Men with localised prostate cancer were unlikely to die in the 10 years after diagnosis regardless of whether they chose surgery, radiation or no intervention at all, researchers said.
The findings in the New England Journal of Medicine included more than 1 600 men aged 50-69 who agreed to be randomly assigned to either surgery to remove the tumor, radiation to shrink it or active monitoring a wait and see approach.
About one percent of men in the study died within 10 years of prostate cancer, "irrespective of the treatment assigned, a rate that was considerably lower than was anticipated when the trial commenced," said the study, led by Freddie Hamdy of Oxford University.
Of the 1 643 men in the study, 17 died of prostate cancer in the next decade after diagnosis eight in the active monitoring group, five in the surgery group and four in the radiotherapy group.
Those in the active-monitoring group were more likely to see the cancer spread elsewhere in the body, a process known as metastasis.
However, this disease progression did not make for significant differences in the likelihood of dying from cancer or any other cause in the 10 years after diagnosis, the study said.
A separate article in the same journal examined quality of life issues among the men who chose different options.
Surgery to remove the prostate had the greatest negative effect on sexual function and urinary incontinence, it found.
Men in the radiation group tended to experience more bowel problems after treatment than the other groups.
"Sexual function appears to be better in the radiation therapy group," said Louis Potters, chairman of the department of radiation medicine at Northwell Health in New York, who was not involved in the study.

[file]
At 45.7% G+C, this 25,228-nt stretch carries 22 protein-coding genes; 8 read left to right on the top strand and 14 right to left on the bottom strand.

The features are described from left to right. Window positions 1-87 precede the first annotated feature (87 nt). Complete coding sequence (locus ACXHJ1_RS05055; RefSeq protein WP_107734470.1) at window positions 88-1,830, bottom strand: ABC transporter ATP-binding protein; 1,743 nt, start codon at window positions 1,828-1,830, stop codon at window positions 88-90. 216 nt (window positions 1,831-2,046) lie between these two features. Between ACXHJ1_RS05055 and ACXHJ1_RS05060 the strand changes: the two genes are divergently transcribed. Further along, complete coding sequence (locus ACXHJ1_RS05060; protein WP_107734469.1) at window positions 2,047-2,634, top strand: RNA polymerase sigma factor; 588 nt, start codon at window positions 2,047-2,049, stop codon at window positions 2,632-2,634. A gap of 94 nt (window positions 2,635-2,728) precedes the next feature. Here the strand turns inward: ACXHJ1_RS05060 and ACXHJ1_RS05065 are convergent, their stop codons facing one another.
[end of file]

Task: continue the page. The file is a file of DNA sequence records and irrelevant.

Potters praised the research as "the first real effort to assess treatment approaches for prostate cancer."
"Despite the high prevalence of prostate cancer as the number one cancer in men, there has not recently been a study that has directly addressed observation, surgery or radiation therapy," he added.
"As a result, men have had to make treatment decisions based on non-comparative data."
For John Burn, professor of clinical genetics at Newcastle University, the study provides "valuable information for men faced with difficult choices."
"The bottom line seems to be that for these men with localised prostate cancer, active monitoring is not significantly more dangerous and avoids the potential burden of medically induced sexual or bowel impairment," added Burn, who was not involved in the study.
"Many will conclude that doing nothing is preferable to surgery or radiotherapy. Obviously if there is evidence of spread the situation is different."